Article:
I'm now starting to understand the unfamiliar punctuation in my copy of the poems translated by Evangelos Sachperoglou with Greek text edited by Anthony Hirst. Hirst has been working assiduously to present Cavafy's original to his translator. πόυ I can type, but Ι needed to switch to Greek polytonic on my keyboard to write ποῦ with a circumflex on upsilon. This may seem specious. It's not though. It's all about Cavafy's blending of old and new Greek at a time of pending transition. It's normal to take Cavafy's self-description as 'a poet of future generations' as referring to contemporaneous opinion of homosexuality, but it would be as possible to see what Hirst refers to as 'braiding' as referring to Cavafy's interweaving of demotic and katharevousa - diaglossia in linguist's jargon - a combination that also mingles with koine and other varieties of Greek; an untranslateable mélange that makes it all the more impressive that Cavafy's been so successful in English, and trying to read and parse his work in the original all the more fascinating for what it may teach a foreigner - ενά βάρβαρος ['Barbarian' from the ancient Greek word 'barbaros' referring to one whose first language was not Greek, the 'bar-bar' representing the hubbub of speech one can't understand.]
I have been dismayed to discover that the late George Savidis was a far more interventionist editor than he ever admitted. Savidis’s 1963 edition of the “acknowledged” poems, entitled Poiêmata [Poems] [Κ.Π. Καβάφη «Ποιήματα»], remains the best edition we have of the Cavafy “canon,” if by “best” is meant closest to the author’s latest discernible intentions; but it still does not give us the poems exactly as Cavafy printed them. In the preface to the 1963 edition, Savidis does acknowledge imposing the standard distinction between pou - πόυ - with a grave accent (meaning “that” or “who/whom/which”) and pou - ποῦ - with a circumflex (meaning “where”) – Cavafy tended to use the latter indiscriminately – and between other comparable pairs where Cavafy’s practice was inconsistent (Cavafy, Poiêmata [Poems], 1963, I, 12). Other, more significant, changes are not acknowledged, however. Although Savidis states (ibid.) that he used Cavafy’s latest printings of the poems as the basis for his edition, he also says that he consulted earlier printings and, in the case of the pre-1911 poems, other sources. Consequently, it is not entirely clear what Savidis’s edited versions of the poems actually represent.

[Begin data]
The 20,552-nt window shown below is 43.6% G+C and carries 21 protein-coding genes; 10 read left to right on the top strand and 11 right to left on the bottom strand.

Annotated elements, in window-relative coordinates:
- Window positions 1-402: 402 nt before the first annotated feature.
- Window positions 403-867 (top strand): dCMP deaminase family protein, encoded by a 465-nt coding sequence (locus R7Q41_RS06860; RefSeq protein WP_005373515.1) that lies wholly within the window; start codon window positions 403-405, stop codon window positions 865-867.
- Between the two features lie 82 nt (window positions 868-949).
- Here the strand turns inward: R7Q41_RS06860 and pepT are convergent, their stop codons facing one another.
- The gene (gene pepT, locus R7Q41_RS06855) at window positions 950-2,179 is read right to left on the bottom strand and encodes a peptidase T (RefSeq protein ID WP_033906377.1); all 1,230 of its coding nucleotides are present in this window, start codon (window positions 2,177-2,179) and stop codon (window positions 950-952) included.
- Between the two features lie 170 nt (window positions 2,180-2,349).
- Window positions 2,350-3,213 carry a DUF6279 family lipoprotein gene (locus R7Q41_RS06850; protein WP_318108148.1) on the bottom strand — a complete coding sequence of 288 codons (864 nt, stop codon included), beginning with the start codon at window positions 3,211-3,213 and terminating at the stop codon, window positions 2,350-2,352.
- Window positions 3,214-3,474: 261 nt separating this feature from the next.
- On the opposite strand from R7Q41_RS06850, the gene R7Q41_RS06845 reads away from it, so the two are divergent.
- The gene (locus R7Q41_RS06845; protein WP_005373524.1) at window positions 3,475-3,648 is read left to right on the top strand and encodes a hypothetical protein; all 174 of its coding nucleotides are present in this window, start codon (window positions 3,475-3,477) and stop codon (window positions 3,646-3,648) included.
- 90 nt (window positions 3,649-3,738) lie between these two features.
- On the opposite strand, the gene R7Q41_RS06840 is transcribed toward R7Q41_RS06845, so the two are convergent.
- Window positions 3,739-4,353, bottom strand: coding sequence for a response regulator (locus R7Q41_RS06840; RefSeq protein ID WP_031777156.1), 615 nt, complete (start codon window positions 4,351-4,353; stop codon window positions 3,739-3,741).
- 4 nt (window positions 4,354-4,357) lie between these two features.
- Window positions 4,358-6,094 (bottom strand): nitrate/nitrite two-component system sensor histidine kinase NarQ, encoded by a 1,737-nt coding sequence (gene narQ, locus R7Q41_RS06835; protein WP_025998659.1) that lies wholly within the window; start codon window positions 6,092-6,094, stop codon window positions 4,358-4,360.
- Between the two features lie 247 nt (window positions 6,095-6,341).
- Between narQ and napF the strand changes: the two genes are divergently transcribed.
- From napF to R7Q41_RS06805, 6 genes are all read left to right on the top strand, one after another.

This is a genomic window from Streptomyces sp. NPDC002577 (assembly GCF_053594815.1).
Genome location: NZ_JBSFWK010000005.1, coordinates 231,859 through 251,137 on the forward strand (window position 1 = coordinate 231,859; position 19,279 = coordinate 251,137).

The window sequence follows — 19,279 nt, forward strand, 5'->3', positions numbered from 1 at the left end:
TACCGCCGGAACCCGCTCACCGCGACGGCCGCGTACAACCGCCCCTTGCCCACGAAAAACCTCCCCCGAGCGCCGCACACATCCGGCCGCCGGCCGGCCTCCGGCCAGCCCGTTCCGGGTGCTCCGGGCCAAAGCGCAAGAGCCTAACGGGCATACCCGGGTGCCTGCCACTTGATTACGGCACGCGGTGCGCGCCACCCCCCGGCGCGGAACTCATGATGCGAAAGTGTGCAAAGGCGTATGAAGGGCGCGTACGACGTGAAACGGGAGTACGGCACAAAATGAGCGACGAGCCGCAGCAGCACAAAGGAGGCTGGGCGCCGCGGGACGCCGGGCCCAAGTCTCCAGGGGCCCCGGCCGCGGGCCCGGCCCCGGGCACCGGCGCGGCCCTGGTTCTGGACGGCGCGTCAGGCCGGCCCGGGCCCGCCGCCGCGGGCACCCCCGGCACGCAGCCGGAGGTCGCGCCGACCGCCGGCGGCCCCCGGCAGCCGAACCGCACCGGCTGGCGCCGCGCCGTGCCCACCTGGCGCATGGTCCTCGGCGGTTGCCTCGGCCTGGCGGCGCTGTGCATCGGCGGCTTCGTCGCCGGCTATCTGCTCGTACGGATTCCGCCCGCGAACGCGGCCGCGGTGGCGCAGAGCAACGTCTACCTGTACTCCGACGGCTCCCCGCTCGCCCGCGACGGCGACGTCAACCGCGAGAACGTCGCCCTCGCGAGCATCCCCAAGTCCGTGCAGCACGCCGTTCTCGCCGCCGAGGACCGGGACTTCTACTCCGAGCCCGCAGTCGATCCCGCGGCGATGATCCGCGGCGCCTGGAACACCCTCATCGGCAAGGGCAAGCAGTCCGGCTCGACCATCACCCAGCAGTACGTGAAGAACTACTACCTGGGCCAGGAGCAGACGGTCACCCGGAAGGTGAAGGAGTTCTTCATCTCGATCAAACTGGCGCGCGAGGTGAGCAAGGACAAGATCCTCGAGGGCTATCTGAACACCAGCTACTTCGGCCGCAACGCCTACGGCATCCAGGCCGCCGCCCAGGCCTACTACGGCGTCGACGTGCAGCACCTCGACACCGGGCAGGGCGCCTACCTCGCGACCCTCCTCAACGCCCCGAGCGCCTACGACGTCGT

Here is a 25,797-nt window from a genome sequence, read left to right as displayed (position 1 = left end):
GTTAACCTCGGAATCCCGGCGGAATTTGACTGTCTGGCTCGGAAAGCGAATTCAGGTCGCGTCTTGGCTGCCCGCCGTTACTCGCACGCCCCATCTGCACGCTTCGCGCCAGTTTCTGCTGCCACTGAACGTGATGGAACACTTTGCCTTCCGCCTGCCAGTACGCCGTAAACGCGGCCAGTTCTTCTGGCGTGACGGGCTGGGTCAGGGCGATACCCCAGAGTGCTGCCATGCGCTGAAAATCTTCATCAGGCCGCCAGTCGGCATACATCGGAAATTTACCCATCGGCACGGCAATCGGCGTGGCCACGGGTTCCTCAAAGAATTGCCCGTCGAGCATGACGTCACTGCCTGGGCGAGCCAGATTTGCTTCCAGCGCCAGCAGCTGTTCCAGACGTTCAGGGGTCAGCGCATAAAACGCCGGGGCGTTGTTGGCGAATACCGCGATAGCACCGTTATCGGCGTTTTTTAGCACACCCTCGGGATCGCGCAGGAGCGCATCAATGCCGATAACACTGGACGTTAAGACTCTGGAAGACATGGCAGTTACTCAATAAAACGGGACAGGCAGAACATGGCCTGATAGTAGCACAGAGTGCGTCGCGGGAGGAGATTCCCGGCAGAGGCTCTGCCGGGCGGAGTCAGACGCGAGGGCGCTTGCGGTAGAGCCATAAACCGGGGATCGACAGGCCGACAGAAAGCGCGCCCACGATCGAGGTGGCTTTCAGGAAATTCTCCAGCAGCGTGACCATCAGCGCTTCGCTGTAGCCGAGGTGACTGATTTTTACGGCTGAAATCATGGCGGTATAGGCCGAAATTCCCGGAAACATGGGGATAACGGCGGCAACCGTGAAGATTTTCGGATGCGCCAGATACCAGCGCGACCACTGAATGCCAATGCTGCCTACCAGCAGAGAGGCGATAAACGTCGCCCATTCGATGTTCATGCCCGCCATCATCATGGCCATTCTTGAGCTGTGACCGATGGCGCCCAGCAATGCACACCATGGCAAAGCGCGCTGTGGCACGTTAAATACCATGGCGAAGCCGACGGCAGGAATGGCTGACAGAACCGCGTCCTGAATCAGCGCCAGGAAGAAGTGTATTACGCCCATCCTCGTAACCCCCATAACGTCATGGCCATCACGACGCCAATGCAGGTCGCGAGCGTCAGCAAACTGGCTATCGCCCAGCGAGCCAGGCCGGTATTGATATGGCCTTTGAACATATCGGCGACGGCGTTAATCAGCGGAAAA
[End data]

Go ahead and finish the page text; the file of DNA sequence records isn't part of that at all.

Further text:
|Cavafy's punctuation restored|
Even though we have no trains in the region - Ionian Islands and Epirus - one of the losses I shall most regret as a result Greece's austerity drive is the railways. Just when I'd hoped to have seen more - for instance between Thessaloniki and Igoumenitsa, or Igoumenitsa and Patras - I fear a Greek Dr.Beeching is already hard at work planning to cut back all but the north-south mainline from the border via Larissa and Thessaloniki, the line to the ferry terminal at Patras and the Athens metro and even some of that could go, bringing more pressure on remaining buses and coaches, encouraging more road use with more pollution, noise and asphalt blighting the land.